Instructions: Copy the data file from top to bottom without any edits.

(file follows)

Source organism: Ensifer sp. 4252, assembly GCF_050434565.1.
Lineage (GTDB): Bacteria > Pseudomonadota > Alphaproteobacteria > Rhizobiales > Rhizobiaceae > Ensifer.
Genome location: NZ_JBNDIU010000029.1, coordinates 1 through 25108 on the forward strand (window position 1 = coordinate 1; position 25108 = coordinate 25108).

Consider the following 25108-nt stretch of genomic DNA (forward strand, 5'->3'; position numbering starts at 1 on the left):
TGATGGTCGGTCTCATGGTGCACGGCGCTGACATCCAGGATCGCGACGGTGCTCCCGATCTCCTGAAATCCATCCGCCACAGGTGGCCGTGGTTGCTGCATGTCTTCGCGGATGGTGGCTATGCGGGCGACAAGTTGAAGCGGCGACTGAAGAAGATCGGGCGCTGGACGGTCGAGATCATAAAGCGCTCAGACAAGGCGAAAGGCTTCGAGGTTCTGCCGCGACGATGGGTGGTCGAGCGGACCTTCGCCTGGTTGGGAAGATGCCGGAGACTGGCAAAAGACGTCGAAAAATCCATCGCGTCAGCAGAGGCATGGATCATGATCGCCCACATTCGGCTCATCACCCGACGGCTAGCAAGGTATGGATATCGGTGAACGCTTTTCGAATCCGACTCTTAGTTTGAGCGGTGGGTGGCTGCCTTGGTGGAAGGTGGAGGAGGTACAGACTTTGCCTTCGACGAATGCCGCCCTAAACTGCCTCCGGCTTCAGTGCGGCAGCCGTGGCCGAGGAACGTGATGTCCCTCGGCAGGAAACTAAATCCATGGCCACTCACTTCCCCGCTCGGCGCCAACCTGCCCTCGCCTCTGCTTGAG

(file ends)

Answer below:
Source organism: Ensifer sp. 4252, assembly GCF_050434565.1.
Lineage (GTDB): Bacteria > Pseudomonadota > Alphaproteobacteria > Rhizobiales > Rhizobiaceae > Ensifer.
Genome location: NZ_JBNDIU010000029.1, coordinates 1 through 25108 on the forward strand (window position 1 = coordinate 1; position 25108 = coordinate 25108).

Consider the following 25108-nt stretch of genomic DNA (forward strand, 5'->3'; position numbering starts at 1 on the left):
TGATGGTCGGTCTCATGGTGCACGGCGCTGACATCCAGGATCGCGACGGTGCTCCCGATCTCCTGAAATCCATCCGCCACAGGTGGCCGTGGTTGCTGCATGTCTTCGCGGATGGTGGCTATGCGGGCGACAAGTTGAAGCGGCGACTGAAGAAGATCGGGCGCTGGACGGTCGAGATCATAAAGCGCTCAGACAAGGCGAAAGGCTTCGAGGTTCTGCCGCGACGATGGGTGGTCGAGCGGACCTTCGCCTGGTTGGGAAGATGCCGGAGACTGGCAAAAGACGTCGAAAAATCCATCGCGTCAGCAGAGGCATGGATCATGATCGCCCACATTCGGCTCATCACCCGACGGCTAGCAAGGTATGGATATCGGTGAACGCTTTTCGAATCCGACTCTTAGTTTGAGCGGTGGGTGGCTGCCTTGGTGGAAGGTGGAGGAGGTACAGACTTTGCCTTCGACGAATGCCGCCCTAAACTGCCTCCGGCTTCAGTGCGGCAGCCGTGGCCGAGGAACGTGATGTCCCTCGGCAGGAAACTAAATCCATGGCCACTCACTTCCCCGCTCGGCGCCAACCTGCCCTCGCCTCTGCTTGAG